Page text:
While the long-term effects of Covid-19 on developing countries like Nepal are still unknown, it is clear that the pandemic is causing unprecedented chaos around the world.
A large number of Nepalese rural households rely heavily on remittances from family members working abroad, with the Middle East being the most common destination. However, as a result of the Covid-19, many people working in such places have been laid off and have returned to Nepal's villages. These hardworking people have returned to their village setting and rely primarily on subsistence farming.
Some are looking for work in micro-industries such as livestock rearing to sell meat/dairy products. The Nepalese economy is heavily reliant on agriculture and livestock, with 65 percent of the population employed in these micro-industries. This sector also accounts for approximately 35% of the country's GDP.
In discussion with village leaders and people in Dangling village, an opportunity was identified to assist extremely poor families by donating a female goat to begin the support cycle. The animal provides an ongoing source of nutritious milk, and most importantly, the offspring generate income for the family, which could mean the start of an ongoing farming business for some families.
A goat is a valuable asset to a vulnerable household; it breeds easily and can produce up to six kids a year. Offspring can be sold to help families cope or kept to produce manure, which will improve subsequent harvests. Ideally, within a year, each family will be able to choose to do both: selling goats to improve their homes or pay for school fees; and using manure to increase their maize and vegetable harvests so that they can produce a surplus to sell.
Improving domestic goat stock will reduce imports while also paving the way for successful family businesses. Over time, the goat yield will help improve family nutrition, and the stable income will allow families to access healthcare and send their children to school.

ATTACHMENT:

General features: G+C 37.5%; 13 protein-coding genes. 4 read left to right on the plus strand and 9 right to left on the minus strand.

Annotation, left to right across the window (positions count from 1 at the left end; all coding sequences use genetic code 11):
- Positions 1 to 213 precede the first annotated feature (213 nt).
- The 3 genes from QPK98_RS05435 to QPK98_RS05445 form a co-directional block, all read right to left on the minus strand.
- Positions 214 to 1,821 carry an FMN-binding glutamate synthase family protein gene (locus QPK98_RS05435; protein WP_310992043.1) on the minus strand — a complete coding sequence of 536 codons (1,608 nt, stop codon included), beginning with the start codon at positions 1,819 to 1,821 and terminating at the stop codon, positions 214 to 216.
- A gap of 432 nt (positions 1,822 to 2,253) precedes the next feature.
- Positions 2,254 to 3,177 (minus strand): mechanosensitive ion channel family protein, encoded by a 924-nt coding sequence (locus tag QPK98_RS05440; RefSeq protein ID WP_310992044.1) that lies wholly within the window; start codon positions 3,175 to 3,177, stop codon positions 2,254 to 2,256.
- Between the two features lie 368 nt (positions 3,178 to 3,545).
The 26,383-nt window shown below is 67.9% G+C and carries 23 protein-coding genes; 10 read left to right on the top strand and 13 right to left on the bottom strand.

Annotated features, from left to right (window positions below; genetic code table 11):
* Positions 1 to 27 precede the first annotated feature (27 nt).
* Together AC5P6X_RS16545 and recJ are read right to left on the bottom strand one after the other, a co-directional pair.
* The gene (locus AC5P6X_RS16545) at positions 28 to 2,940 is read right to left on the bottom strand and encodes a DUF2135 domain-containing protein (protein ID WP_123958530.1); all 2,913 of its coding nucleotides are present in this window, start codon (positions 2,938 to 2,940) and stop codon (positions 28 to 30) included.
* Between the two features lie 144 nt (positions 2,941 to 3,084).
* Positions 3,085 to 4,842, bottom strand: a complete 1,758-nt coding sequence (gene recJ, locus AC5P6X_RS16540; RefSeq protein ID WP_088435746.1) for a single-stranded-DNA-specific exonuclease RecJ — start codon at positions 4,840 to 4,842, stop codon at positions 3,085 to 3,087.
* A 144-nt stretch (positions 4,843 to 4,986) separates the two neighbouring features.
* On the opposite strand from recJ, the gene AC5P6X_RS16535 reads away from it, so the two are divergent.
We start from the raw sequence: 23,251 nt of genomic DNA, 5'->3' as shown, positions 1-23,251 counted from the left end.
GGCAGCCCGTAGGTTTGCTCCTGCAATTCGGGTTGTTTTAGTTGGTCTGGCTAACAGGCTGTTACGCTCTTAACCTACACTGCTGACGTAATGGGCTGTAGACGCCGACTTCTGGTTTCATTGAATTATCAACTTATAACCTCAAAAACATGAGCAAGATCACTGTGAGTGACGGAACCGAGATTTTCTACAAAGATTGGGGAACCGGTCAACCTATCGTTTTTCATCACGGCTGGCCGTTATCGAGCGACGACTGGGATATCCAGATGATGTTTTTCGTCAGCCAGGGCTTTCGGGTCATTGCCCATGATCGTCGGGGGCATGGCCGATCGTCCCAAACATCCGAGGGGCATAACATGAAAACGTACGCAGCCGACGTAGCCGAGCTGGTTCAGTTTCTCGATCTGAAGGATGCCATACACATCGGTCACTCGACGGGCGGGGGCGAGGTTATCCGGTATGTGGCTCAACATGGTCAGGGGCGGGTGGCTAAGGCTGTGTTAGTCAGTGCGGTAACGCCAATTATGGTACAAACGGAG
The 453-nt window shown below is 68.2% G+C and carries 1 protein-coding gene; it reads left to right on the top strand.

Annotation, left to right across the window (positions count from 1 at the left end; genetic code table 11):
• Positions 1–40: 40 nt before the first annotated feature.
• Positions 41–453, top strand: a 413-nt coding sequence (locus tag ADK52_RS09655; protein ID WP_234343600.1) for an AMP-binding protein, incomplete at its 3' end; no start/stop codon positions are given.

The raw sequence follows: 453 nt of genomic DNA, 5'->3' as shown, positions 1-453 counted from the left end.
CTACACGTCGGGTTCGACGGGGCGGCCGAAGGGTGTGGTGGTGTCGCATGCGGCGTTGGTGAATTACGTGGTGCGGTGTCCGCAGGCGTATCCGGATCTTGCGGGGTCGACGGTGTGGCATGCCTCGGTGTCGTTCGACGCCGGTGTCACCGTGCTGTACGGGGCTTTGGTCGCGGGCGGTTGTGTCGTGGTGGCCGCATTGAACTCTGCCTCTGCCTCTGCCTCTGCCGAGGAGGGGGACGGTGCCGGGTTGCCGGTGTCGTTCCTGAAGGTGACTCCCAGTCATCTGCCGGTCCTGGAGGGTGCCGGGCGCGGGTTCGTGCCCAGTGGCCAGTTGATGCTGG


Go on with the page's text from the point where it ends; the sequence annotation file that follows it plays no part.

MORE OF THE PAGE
This project clearly meets the objectives of the foundation to Rebuild, Educate, Assist the Children/Community giving Hope for Nepal.
Addressing the UN Sustainable Development Goals
This project will contribute to the UN's Sustainable Development Goals in the following ways.
No Poverty: Assistance for farmers and educational opportunities will increase the prospects of employment and create further opportunities to reduce poverty
Quality Education & Reduced Inequalities: As the family will have a stable income, the family can send their children to school.
Decent Work and Economic Growth : Through this project foundation aims to promote sustained, inclusive and sustainable productive employment and decent work opportunities for young rural men
Dangling Village, Syangja District, Gandaki Province
As set out in the project brief, improving domestic goat stock will reduce imports while also paving the way for successful family businesses. Over time, the goat yield will help improve family nutrition, and the stable income will allow families to access healthcare and send their children to school.
RFN is excited to invest in rural poor families because we know that having a stable source of income can be truly transformative for families and communities.
RFN has considered various aspects on the environment in relation to the gifting live animals to help poverty in Nepal.
Over recent times, there has been articles published in the media from scientist Jane Goodall advising caution against giving animals as gifts to developing countries, primarily because a large volume of animals can place a great strain on local water supplies. This is not an issue in the Dangling village in Nepal where there is plenty of rainfall to provide water to provide feed in the fields of the village for the goats without impacting harvests of crop to feed the people of the village.
Manure produced from the goats will enhance the quality of soil for the production of local crops and there are no environmental impacts of significance.
In discussion with village leaders, RFN emphasised the importance of identifying marginalised families as a priority for the allocation of goats. This includes:
The most impoverished families, and
Families that can’t afford to send children to school, and in particular giving preference to educating female children and children with disabilities.
In addition, village leaders and the RFN team on the ground in Nepal will facilitate support for the families in raising the goats, selling their offspring, manure and milk, as well as providing advice and guidance of the best model for the family to develop a sustainable income.